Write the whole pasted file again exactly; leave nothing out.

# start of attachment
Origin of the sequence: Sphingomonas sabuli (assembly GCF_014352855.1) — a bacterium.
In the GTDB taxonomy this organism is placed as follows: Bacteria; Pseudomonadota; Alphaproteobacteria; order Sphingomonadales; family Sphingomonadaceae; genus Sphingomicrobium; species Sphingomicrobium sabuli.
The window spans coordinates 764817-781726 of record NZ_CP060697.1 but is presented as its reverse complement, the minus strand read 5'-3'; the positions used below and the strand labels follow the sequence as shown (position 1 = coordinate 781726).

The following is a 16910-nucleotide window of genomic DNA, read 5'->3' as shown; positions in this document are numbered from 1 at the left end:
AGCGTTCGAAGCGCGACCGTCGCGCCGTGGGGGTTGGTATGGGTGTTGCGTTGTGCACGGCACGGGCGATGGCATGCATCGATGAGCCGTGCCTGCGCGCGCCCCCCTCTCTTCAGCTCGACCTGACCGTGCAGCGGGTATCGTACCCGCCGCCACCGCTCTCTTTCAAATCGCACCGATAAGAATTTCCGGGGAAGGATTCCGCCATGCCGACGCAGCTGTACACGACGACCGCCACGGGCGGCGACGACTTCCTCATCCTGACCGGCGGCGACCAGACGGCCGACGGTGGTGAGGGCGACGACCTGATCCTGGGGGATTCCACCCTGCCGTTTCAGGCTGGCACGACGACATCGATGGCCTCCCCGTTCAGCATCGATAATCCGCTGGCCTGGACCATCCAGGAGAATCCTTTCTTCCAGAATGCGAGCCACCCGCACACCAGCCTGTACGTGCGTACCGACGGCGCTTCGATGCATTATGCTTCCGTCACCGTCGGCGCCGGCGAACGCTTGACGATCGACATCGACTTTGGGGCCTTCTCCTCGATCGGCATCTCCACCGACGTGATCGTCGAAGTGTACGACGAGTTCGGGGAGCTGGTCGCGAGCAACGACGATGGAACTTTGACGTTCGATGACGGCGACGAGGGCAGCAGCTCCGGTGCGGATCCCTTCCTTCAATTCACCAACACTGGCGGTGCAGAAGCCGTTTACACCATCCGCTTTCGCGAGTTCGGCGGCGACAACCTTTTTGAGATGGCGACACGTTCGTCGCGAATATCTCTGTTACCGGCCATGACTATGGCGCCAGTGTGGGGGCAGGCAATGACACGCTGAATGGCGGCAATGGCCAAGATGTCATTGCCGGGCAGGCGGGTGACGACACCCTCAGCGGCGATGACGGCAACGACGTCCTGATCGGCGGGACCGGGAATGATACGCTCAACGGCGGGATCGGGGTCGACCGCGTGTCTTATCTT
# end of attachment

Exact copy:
Origin of the sequence: Sphingomonas sabuli (assembly GCF_014352855.1) — a bacterium.
In the GTDB taxonomy this organism is placed as follows: Bacteria; Pseudomonadota; Alphaproteobacteria; order Sphingomonadales; family Sphingomonadaceae; genus Sphingomicrobium; species Sphingomicrobium sabuli.
The window spans coordinates 764817-781726 of record NZ_CP060697.1 but is presented as its reverse complement, the minus strand read 5'-3'; the positions used below and the strand labels follow the sequence as shown (position 1 = coordinate 781726).

The following is a 16910-nucleotide window of genomic DNA, read 5'->3' as shown; positions in this document are numbered from 1 at the left end:
AGCGTTCGAAGCGCGACCGTCGCGCCGTGGGGGTTGGTATGGGTGTTGCGTTGTGCACGGCACGGGCGATGGCATGCATCGATGAGCCGTGCCTGCGCGCGCCCCCCTCTCTTCAGCTCGACCTGACCGTGCAGCGGGTATCGTACCCGCCGCCACCGCTCTCTTTCAAATCGCACCGATAAGAATTTCCGGGGAAGGATTCCGCCATGCCGACGCAGCTGTACACGACGACCGCCACGGGCGGCGACGACTTCCTCATCCTGACCGGCGGCGACCAGACGGCCGACGGTGGTGAGGGCGACGACCTGATCCTGGGGGATTCCACCCTGCCGTTTCAGGCTGGCACGACGACATCGATGGCCTCCCCGTTCAGCATCGATAATCCGCTGGCCTGGACCATCCAGGAGAATCCTTTCTTCCAGAATGCGAGCCACCCGCACACCAGCCTGTACGTGCGTACCGACGGCGCTTCGATGCATTATGCTTCCGTCACCGTCGGCGCCGGCGAACGCTTGACGATCGACATCGACTTTGGGGCCTTCTCCTCGATCGGCATCTCCACCGACGTGATCGTCGAAGTGTACGACGAGTTCGGGGAGCTGGTCGCGAGCAACGACGATGGAACTTTGACGTTCGATGACGGCGACGAGGGCAGCAGCTCCGGTGCGGATCCCTTCCTTCAATTCACCAACACTGGCGGTGCAGAAGCCGTTTACACCATCCGCTTTCGCGAGTTCGGCGGCGACAACCTTTTTGAGATGGCGACACGTTCGTCGCGAATATCTCTGTTACCGGCCATGACTATGGCGCCAGTGTGGGGGCAGGCAATGACACGCTGAATGGCGGCAATGGCCAAGATGTCATTGCCGGGCAGGCGGGTGACGACACCCTCAGCGGCGATGACGGCAACGACGTCCTGATCGGCGGGACCGGGAATGATACGCTCAACGGCGGGATCGGGGTCGACCGCGTGTCTTATCTT